Leptanilla tanit must be included in the genus Leptanilla again. This species has quite normal Leptanilla genitalia, as appears already from the original description, and the results of my examination of type material are confirmative.

Description

Male

Length - 1.2 mm.

Head large, about one-fifth of the entire length, slightly longer than broad, somewhat narrowed behind; the posterior border emarginate.

Eyes large, diameter equal to one-third the length of head, prominent, hairy, hemispherical, situated very far forward. Ocelli oval, almost on the vertex.

Antennae thirteen-jointed, half as long as the body; flattened; inserted on the anterior margin of the head; twice as far apart as the distance from the eyes. First segment thickest, one-third as wide as long; second, one-half the length of the first, curved and thickened apically; third, as long as the first; fourth to the thirteenth gradually lengthening until the thirteenth is one-third longer than the first and one-half as wide.

Mandibles minute, labial palpi prominent, one-jointed. Frontal carinae very short and indefinite. Clypeus indistinct.

Thorax at its maximum breadth two-thirds the width of the head, compressed into a somewhat cuneiform shape with the thin edge above. Sutures distinct. Pronotum concealed from above. Dorsal profile in lateral view ascending evenly and obliquely, forming an obtuse angle at the middle of the mesoscutellum, depressed at the sutures of the metanotum, which is rounded. Epinotum rounded.

Anterior leg thickened, spur one-half the length of the first tarsal joint; mesothoracic leg shorter and much more slender than the others; meso- and metathoracic tibiae each with two simple spurs, ttind leg reaching just beyond the tip of the abdomen.

Fore wing three times as long as its greatest width, which is at one-quarter of the length from the apex. Costal and radial veins present, also a cross-vein near the base. Stigma poorly defined. Hind wing very narrow, eight times as long as its greatest width (just beyond the middle) and one-half the length of the fore wing.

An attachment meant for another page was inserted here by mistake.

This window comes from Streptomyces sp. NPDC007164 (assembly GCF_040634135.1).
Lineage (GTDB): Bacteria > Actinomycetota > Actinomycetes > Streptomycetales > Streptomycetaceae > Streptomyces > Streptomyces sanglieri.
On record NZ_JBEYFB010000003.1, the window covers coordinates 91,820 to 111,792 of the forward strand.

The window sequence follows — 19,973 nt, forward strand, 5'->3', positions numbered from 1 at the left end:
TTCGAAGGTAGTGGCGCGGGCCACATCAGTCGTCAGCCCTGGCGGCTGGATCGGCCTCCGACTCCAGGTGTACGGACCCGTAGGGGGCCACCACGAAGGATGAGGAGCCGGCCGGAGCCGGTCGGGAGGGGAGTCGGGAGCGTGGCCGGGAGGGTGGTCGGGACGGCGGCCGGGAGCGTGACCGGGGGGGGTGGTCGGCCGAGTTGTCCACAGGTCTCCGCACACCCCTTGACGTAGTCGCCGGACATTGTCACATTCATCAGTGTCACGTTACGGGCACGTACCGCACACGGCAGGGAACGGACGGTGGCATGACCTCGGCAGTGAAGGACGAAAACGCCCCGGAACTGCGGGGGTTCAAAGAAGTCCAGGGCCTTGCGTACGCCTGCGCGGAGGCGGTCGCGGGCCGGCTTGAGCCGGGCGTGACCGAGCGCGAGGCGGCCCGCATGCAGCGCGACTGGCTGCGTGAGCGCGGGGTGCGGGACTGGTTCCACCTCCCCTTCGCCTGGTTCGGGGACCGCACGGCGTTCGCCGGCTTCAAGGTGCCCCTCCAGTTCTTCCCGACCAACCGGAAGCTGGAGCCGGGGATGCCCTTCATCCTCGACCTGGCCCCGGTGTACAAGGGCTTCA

Abdomen as wide as the head, one-half the length of the entire insect, and strongly curved so that the sagittae extend forward to the base of the abdomen. Petiole convex below, attenuated anteriorly; posterior third subcylindrical. Node hemispherical.

Hairs abundant except on the genital capsule which is naked; longer on mouth parts and front, and longest on the dorsum of thorax, apex of node, and dorsal tufts on each abdominal segment" more sparse and half as long ventrally. Eyes with numerous very short hairs. Wings conspicuously hairy; the hairs on the surface short, those fringing the margin much longer, decreasing in length toward the base.

Color ferrugino-testaceous, antennae lighter. Legs and mouth-parts light yellowish brown. Integument smooth.

Genitalia large and non-retractile. Lamina annularis slightly compressed. Sagittae widened at the base, the apex extending beyond the stipites; the latter hairy, acuminate, slightly curved, and folded within the lamina annularis. Volsellae thin, plate-like, with broadly rounded free margins. The prongs of the bifurcated subgenital lamina slender, one-fourth as long as the genitalia.

Type Material

Described from two males from Buitenzorg, Java (III-’07), collected by F. Muir. (Ex. coll. W. M. Wheeler.)

References